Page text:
The Federal Trade Commission is taking extra measures to warn people of scammers that will use tactics to try and take your personal information, especially in light of the recent Coronavirus outbreak in this country. It’s important to remain aware of these current scams and schemes in order to protect yourself from fraudsters who are looking to take advantage of your vulnerability, and your money.
In the most current COVID-19 scam – fraudsters are trying to capitalize on the checks the U.S. government might be sending to American taxpayers. These scammers are looking to trap people into giving their information in order to take their money and capture sensitive information such as social security numbers and account information.
To help combat this, we’ve put together a few tips to help you identify fraud in relation to this check scam:
- Any money from the government will be in the form of a check and will not be immediate. Anyone who claims this money will be made immediately available is a scammer.
- If you have to pay anything upfront before you receive your payment, it is also not legitimate. There are no fees and no hidden charges. Anyone who says otherwise is a scammer.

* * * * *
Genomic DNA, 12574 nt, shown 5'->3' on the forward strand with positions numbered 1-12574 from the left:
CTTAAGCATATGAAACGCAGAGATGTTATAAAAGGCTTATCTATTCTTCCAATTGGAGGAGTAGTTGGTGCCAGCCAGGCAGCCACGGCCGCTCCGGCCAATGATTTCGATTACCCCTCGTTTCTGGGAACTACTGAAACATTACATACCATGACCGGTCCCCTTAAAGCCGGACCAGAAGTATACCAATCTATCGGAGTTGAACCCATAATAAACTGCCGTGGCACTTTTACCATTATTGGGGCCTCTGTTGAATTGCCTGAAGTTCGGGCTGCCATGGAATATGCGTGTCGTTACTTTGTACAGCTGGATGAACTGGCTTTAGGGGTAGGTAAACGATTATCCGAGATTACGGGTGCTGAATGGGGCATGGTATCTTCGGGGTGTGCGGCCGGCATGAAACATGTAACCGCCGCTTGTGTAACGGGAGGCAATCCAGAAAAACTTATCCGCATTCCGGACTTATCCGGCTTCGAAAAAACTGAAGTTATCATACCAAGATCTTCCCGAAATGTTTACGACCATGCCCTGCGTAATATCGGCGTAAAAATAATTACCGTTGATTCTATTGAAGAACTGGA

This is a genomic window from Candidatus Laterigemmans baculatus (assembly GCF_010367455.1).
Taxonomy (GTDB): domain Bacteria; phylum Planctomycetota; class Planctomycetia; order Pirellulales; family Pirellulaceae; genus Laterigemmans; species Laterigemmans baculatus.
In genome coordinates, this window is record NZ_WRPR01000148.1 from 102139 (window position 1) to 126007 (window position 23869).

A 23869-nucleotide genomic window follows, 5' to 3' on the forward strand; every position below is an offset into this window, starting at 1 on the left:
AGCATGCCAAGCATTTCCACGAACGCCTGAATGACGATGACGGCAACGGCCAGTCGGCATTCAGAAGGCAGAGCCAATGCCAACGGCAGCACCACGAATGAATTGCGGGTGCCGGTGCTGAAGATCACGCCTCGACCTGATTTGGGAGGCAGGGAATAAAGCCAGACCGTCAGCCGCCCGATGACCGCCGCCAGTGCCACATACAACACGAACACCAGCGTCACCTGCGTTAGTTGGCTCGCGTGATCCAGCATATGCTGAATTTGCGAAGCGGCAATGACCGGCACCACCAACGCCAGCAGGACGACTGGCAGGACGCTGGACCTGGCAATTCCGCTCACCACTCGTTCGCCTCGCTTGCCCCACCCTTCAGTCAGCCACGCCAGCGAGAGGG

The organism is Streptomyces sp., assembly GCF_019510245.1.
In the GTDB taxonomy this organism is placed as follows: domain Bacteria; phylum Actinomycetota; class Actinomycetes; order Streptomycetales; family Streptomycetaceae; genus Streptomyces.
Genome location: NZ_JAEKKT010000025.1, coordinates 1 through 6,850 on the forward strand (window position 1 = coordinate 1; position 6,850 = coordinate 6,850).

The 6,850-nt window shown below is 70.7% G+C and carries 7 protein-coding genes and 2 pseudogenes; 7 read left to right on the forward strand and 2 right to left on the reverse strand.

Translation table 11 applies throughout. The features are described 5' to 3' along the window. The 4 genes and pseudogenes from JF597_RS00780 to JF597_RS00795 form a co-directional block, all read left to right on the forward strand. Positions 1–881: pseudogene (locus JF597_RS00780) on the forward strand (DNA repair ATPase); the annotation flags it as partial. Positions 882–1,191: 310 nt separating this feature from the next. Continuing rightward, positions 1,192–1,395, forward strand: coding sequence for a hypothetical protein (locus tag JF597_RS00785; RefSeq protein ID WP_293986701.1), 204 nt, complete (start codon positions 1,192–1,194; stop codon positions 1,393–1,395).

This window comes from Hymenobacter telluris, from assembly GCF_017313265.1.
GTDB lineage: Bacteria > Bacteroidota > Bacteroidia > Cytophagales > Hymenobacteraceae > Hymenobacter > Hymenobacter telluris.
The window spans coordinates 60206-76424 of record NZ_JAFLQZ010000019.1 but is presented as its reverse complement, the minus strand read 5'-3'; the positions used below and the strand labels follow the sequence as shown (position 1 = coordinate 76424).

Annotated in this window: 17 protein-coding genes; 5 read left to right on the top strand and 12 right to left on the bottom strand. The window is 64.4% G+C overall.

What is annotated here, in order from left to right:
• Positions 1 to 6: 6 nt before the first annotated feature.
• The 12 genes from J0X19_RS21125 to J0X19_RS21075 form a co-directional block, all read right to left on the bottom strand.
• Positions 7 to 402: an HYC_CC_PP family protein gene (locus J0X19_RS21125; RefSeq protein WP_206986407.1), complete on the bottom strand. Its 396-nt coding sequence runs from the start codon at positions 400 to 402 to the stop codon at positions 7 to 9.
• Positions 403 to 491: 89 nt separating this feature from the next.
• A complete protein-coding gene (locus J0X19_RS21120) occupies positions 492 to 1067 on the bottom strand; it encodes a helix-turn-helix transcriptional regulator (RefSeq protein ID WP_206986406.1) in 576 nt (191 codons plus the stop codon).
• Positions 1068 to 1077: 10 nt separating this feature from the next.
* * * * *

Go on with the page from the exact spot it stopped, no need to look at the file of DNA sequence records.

- The government won’t call and ask for your social security number, bank account or credit card information. Anyone who asks for this information is a scammer.
If you receive any communication from someone with the above claims, The Federal Trade Commission urges you to report it through the FTC complaint center. The FTC is also an invaluable resource to stay informed and knowledgeable of current scams and schemes.
Additional scams surrounding Coronavirus to be on the lookout for:
- Scammers going door to door claiming to be from health agencies such as the CDC or WHO, and offering at home COVID-19 testing. The victim may then be charged for the fictitious test or may become the victim of a robbery. Do not answer the door, pay for the “test,” or let this type of fraudster into your home.
- Online sellers who contact you and claim they have in-demand products like cleaning, household, and health and medical supplies. You then place an order, but you never get your shipment. Anyone can set up shop online under almost any name — including scammers. Be careful and check for legitimacy.
- Scammers are targeting the elderly by posing as Medicare workers and in some cases, they might tell you they’ll send you a Coronavirus test, masks, or other items in exchange for your Medicare number, social security number or other personal information. Be wary of unsolicited requests for your Medicare number or other personal information. Only give your Medicare number to participating Medicare pharmacists, primary and specialty care doctors, or people you trust to work with Medicare on your behalf.
Your privacy and protection are important to us. Feel free to reach out to us if you suspect any of your First Financial accounts have been compromised due to one of the above scams.
THINK First because There’s Harm In Not Knowing!
March 2020 CUNA Risk Alert